Ethereum Software Parity to Update After Critical Bug Detected
A critical bug was found in Parity's software within a testing environment and users are hurrying to update so it doesn't affect the mainnet.
A critical consensus bug has been uncovered in a testing environment used by one of the two principal softwares crucial to the operation of the world's second-largest blockchain.
Revealed last night by UK-based Parity Technologies in a blog post, the issue was found to cause those running the software to fall out of sync, meaning others using different software would not recognize their transactions. While the vulnerability was found on a testnet, the worry is that it could be exploited on the mainnet as well.
As such, Parity is now urging all users to update their software to a newly patched version.
suggests the bug could have impacted roughly 30 percent of the ethereum network – those that use software issued by Parity to stay in sync with the wider network. But according to representatives of Parity, the issue was patched before it reached nodes operating the live ethereum blockchain.
Still, companies must update to the new software to remain safe from the vulnerability on the mainnet.
Speaking on Twitter, several companies, including mining pool Bitfly, have come forward to state they've updated their software to the newly secured iteration (1.10.6-stable or 1.11.3-beta).
As companies that operate on ethereum begin updating their software to avoid the issue, it has been theorized that it could still impact any blockchains that run Parity software, including users of ethereum classic (ETC).
The news of the vulnerability comes at a time when Parity has been under increased scrutiny for several similar security issues. Most notably, last November, a bug in one of the company's wallet offerings led 513,774.16 ETH, or $311 million according to current metrics, being frozen and in turn, inaccessible to its owners.
Discussion as to whether the frozen funds should be returned is ongoing, but in the interim, Parity has stated its commitment to a refined security process, writing:
Three lines of code
Speaking to CoinDesk, Wei Tang, a Parity developer who assisted with yesterday's code patch, said that the bug is linked to a piece of code from ethereum improvement proposal (EIP) 86.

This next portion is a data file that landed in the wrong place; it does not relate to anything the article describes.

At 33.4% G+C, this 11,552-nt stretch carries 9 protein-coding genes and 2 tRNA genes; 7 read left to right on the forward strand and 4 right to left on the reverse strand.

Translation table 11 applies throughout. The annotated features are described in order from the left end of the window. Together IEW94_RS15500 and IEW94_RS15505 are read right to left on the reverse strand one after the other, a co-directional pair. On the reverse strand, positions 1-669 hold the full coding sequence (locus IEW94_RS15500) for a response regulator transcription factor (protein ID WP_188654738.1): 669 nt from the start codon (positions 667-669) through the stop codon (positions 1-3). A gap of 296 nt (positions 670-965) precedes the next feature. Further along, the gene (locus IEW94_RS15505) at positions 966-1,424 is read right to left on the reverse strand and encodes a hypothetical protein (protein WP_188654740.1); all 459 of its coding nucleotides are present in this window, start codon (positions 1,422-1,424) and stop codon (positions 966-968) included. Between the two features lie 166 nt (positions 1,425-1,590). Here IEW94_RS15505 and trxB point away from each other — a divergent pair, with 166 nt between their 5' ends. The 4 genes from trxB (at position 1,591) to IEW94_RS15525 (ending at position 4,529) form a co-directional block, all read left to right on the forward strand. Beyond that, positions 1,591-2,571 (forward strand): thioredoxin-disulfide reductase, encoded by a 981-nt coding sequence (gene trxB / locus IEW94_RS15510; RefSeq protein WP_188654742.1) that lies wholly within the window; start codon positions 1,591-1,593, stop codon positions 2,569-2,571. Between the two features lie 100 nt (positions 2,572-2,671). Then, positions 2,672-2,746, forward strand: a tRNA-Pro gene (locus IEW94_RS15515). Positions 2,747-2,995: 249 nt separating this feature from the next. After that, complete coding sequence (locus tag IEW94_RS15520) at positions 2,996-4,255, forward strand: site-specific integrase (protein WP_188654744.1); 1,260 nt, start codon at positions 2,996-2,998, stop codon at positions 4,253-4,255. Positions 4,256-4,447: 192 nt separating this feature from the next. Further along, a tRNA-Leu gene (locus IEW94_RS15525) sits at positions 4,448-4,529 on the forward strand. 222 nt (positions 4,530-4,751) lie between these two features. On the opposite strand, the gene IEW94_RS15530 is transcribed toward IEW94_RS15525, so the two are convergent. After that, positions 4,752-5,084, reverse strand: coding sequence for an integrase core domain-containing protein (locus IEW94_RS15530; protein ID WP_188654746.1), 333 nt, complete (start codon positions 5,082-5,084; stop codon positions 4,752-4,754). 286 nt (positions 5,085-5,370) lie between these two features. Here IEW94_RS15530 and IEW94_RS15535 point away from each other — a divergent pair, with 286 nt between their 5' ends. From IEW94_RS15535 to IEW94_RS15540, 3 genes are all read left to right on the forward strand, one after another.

Formerly planned for ethereum's upgrade last year, EIP 86 aimed to introduce what is called "account abstraction," allowing for transactions to be sent without a signature from the sender. The full ethereum upgrade to EIP 86 was postponed due to its complexity, however, Wei explained that Parity nevertheless implemented the code, possibly due to its role in ethereum's upcoming consensus switch.
According to Wei, the team in charge of implementing it within Parity's software had overlooked three lines of code that led to yesterday's consensus issue.
"We missed a conditional check in our code that caused full node Parity to accept a block containing invalid transactions," Wei told CoinDesk.
Several such transactions were discovered on the Ropsten test network yesterday, and due to the transactions incompatibility with the wider ethereum blockchain, the transactions led a fork to occur between Parity and Geth (the largest provider of ethereum software accounting for 60 percent of users) clients.
Speaking in a press release, Kirill Pimenov, head of security at Parity, said that in the "worst case" such transactions would have resulted in corrupted blocks on the ethereum mainnet that "would still be treated as valid by other affected Parity ethereum nodes."
Given sufficient hashpower, such an exploit would result in a blockchain split, Pimenov continued.
"The response to this situation was proactive, meaning we were able to prepare a fix before anyone was actually able to exploit the bug. As a result, we have managed to avert a mainnet split," Pimenov stated in the press release.
Wei echoed this, saying the fix, which was released mere hours ago, was simple.
"We add those three lines of the missing conditional check in our code," Wei told CoinDesk, adding:
Red emergency button image via Shutterstock
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